It started out like any other day. As I headed out the door to go to work, Shirlene (my trophy wife) reminded me that she had a graduation exercise that she needed to attend at the university, so she would be late coming home.
That was fine with me; I am not a big birthday celebrator, especially when they are mine. My week was packed, and I had deadlines looming for the hurricane town hall meeting, an item I had placed on the city council agenda, and, of course, my weekly column. We were planning a weekend trip to visit my dad, so a few extra hours at the office were needed anyway.
Shirlene called me about 8:20 and said she was headed home. She said she had picked up a couple of steaks, and that our son Robert would be joining us for a late birthday supper. She asked that I make a salad and start the grill.
I got home at about 9 p.m.; Shirlene was just minutes behind. I fired up the grill and put the steaks on, and Shirlene and I started to talk about our day.
Shirlene went downstairs, and I heard a blood-curdling scream. Not the type of scream one would expect from being startled, but a long, chilling shriek followed by a string of “Oh my Gods!”
My heart sank. My oldest son, C.J. is in Iraq and his unit has been dealing with increased violence in his sector. My first thought was that it was a notification team coming to tell us something had happened to him.
I immediately started toward the stairs and down to the front door. As I got closer, the screams turned to giggles and then explosive laughter.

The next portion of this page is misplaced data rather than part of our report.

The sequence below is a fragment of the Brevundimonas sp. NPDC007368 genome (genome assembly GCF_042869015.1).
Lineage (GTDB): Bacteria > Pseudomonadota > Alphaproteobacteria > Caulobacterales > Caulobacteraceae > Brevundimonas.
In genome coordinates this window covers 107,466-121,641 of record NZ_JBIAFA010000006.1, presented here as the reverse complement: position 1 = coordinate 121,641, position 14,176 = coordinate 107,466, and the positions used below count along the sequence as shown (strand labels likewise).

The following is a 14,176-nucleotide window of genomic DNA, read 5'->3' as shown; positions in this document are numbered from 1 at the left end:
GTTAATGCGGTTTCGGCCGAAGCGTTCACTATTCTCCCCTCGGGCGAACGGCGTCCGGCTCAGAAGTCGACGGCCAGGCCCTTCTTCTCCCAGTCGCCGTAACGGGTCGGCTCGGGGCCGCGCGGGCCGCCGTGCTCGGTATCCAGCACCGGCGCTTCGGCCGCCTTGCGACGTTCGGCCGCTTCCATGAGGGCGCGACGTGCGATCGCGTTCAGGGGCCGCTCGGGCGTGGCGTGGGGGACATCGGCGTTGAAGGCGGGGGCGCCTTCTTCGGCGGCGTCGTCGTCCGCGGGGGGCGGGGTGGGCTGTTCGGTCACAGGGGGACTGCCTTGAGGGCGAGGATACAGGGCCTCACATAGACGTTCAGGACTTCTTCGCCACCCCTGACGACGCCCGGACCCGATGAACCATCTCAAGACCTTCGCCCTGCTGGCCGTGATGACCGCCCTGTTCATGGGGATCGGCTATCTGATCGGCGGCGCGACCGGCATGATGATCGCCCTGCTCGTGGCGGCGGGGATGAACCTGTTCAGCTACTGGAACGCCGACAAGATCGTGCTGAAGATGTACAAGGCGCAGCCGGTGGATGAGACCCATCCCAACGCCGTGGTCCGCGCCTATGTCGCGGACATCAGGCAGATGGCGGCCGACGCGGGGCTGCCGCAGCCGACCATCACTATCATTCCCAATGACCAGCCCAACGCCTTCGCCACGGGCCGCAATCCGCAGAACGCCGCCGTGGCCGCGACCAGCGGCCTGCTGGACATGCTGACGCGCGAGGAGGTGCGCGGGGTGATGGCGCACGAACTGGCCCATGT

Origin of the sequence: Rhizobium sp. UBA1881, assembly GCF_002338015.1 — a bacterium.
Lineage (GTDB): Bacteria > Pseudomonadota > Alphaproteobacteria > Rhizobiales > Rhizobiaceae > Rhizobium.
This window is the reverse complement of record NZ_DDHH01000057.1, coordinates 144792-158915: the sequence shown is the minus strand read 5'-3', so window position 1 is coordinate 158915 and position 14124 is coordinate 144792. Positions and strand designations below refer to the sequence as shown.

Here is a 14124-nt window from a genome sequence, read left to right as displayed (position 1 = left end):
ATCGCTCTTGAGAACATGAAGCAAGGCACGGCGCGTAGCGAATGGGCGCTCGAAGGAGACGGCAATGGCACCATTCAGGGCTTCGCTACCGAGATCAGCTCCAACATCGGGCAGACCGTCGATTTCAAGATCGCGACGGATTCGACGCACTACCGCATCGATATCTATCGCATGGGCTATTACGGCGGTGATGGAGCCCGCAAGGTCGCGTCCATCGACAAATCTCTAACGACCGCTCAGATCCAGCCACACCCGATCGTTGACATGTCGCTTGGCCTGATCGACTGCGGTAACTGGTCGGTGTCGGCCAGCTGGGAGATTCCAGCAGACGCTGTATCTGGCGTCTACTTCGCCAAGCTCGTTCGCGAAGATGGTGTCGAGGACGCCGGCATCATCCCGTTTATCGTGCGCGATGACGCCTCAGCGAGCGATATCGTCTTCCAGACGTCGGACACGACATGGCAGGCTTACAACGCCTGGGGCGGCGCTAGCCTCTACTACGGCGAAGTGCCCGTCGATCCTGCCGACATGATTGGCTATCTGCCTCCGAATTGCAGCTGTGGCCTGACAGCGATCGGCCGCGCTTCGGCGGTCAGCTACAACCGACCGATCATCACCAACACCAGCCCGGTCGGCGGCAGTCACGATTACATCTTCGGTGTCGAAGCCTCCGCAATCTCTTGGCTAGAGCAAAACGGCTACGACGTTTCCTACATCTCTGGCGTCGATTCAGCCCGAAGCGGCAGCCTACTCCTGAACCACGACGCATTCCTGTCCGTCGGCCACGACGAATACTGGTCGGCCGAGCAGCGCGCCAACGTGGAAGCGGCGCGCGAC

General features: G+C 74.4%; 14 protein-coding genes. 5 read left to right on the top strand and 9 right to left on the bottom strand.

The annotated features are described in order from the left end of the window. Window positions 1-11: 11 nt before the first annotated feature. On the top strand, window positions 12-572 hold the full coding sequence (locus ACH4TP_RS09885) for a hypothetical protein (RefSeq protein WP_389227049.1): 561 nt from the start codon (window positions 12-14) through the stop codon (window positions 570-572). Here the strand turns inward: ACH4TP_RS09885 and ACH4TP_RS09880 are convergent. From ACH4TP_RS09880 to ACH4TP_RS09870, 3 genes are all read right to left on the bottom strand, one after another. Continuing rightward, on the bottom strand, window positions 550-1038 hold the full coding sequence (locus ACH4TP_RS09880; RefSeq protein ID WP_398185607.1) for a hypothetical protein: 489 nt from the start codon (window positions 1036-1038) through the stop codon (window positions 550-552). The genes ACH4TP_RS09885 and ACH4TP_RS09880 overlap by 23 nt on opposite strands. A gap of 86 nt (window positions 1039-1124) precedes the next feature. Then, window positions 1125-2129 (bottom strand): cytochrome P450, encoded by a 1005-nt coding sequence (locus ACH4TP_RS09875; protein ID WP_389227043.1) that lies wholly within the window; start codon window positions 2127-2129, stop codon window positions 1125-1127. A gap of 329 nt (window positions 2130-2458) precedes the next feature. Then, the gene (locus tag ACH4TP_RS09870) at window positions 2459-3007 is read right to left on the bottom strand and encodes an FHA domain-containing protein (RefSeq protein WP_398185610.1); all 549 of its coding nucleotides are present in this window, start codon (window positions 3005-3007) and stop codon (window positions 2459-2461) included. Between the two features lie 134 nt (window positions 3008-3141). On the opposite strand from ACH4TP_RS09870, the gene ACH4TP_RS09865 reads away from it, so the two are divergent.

Whew, I thought, it was someone stopping by for a late visit.
On the front porch was the best birthday present ever: There stood C.J., his wife Ashley and their two dogs. He was alive, healthy, and grinning from ear to ear. I didn’t know if I should hug him or kill him for taking 10 years off my already depleting life (I opted for the hug).
We had a great visit, albeit too short. He returned to Iraq five days later.
This weekend we celebrate Memorial Day. For some of you, it is just an excuse to go to the beach. But for many of us, it is a reminder of those who fought and continue to fight for our country.
Whether you agree or disagree with the politics of war, I hope that you will pause for just a moment to say thank you to the men and women that have answered the call to keep our country safe. Say a prayer for them, their families and those who are no longer able to celebrate their birthdays.
Scott Burroughs is chief of police of Port Aransas. Reach him at sburroughs@ci tyofaransaspass.org or (361)